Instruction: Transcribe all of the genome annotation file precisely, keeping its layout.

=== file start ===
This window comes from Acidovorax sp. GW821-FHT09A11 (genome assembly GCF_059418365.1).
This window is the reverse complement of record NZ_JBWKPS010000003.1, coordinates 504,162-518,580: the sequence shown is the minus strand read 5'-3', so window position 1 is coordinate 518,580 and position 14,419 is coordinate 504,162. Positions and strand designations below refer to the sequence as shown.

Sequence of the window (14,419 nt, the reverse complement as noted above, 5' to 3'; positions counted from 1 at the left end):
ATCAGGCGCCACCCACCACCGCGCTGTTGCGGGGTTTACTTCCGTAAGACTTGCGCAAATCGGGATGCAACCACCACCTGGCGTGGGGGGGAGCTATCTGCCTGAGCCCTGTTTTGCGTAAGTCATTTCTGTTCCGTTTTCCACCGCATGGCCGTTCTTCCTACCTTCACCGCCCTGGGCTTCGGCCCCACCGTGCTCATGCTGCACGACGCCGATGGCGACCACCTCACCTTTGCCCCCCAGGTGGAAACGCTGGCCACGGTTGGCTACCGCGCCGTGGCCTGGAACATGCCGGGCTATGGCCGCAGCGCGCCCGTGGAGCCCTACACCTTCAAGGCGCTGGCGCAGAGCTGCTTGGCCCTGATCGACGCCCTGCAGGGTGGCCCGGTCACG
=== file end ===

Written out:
This window comes from Acidovorax sp. GW821-FHT09A11 (genome assembly GCF_059418365.1).
This window is the reverse complement of record NZ_JBWKPS010000003.1, coordinates 504,162-518,580: the sequence shown is the minus strand read 5'-3', so window position 1 is coordinate 518,580 and position 14,419 is coordinate 504,162. Positions and strand designations below refer to the sequence as shown.

Sequence of the window (14,419 nt, the reverse complement as noted above, 5' to 3'; positions counted from 1 at the left end):
ATCAGGCGCCACCCACCACCGCGCTGTTGCGGGGTTTACTTCCGTAAGACTTGCGCAAATCGGGATGCAACCACCACCTGGCGTGGGGGGGAGCTATCTGCCTGAGCCCTGTTTTGCGTAAGTCATTTCTGTTCCGTTTTCCACCGCATGGCCGTTCTTCCTACCTTCACCGCCCTGGGCTTCGGCCCCACCGTGCTCATGCTGCACGACGCCGATGGCGACCACCTCACCTTTGCCCCCCAGGTGGAAACGCTGGCCACGGTTGGCTACCGCGCCGTGGCCTGGAACATGCCGGGCTATGGCCGCAGCGCGCCCGTGGAGCCCTACACCTTCAAGGCGCTGGCGCAGAGCTGCTTGGCCCTGATCGACGCCCTGCAGGGTGGCCCGGTCACG